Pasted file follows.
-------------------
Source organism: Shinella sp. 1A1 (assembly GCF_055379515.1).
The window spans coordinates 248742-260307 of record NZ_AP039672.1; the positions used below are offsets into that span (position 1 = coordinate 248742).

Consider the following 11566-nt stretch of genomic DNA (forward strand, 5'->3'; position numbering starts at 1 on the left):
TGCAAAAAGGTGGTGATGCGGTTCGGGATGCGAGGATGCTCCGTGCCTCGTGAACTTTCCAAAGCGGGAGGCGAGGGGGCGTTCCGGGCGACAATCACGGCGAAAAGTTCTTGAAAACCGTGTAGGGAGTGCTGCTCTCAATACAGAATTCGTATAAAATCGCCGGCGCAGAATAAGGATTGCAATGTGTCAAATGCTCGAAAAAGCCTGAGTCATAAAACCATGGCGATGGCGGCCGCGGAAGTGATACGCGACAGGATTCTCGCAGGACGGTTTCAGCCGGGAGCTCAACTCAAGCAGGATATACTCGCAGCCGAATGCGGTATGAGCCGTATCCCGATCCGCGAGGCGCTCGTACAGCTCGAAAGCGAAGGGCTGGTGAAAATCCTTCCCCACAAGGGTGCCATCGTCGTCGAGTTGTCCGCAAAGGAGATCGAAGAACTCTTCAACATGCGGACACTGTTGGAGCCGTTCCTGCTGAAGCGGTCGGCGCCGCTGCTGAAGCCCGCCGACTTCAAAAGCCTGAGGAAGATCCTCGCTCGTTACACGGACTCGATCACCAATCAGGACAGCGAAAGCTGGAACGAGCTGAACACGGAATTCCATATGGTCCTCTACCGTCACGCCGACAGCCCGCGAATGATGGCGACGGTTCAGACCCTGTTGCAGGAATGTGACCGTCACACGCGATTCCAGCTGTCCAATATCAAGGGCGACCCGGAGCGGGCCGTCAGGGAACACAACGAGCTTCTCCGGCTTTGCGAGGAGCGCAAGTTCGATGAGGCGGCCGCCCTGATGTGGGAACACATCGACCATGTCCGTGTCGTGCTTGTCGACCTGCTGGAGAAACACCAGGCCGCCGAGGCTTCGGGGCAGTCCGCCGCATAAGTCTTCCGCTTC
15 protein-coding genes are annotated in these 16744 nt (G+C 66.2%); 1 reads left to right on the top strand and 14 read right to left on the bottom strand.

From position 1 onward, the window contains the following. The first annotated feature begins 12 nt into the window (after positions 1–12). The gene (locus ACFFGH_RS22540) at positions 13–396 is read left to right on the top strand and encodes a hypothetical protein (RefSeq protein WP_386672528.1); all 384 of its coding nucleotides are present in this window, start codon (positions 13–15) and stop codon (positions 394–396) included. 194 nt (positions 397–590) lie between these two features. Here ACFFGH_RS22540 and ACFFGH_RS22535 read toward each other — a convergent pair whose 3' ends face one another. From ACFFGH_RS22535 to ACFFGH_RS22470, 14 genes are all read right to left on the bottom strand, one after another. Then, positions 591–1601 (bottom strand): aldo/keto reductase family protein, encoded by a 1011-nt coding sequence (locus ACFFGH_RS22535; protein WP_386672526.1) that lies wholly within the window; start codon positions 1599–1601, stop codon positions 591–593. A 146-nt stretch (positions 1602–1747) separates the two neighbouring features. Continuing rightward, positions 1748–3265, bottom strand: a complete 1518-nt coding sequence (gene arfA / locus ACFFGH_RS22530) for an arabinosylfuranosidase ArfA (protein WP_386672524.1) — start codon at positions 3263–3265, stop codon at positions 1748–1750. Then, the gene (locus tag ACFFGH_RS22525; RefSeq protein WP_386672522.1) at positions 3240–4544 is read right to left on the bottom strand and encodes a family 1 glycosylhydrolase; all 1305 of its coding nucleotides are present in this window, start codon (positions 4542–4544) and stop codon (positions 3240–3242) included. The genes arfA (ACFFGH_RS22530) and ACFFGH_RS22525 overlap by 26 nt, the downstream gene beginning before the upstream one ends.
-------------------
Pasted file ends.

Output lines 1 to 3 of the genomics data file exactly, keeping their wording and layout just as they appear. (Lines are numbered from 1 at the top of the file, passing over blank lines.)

Source organism: Shinella sp. 1A1 (assembly GCF_055379515.1).
The window spans coordinates 248742-260307 of record NZ_AP039672.1; the positions used below are offsets into that span (position 1 = coordinate 248742).

Consider the following 11566-nt stretch of genomic DNA (forward strand, 5'->3'; position numbering starts at 1 on the left):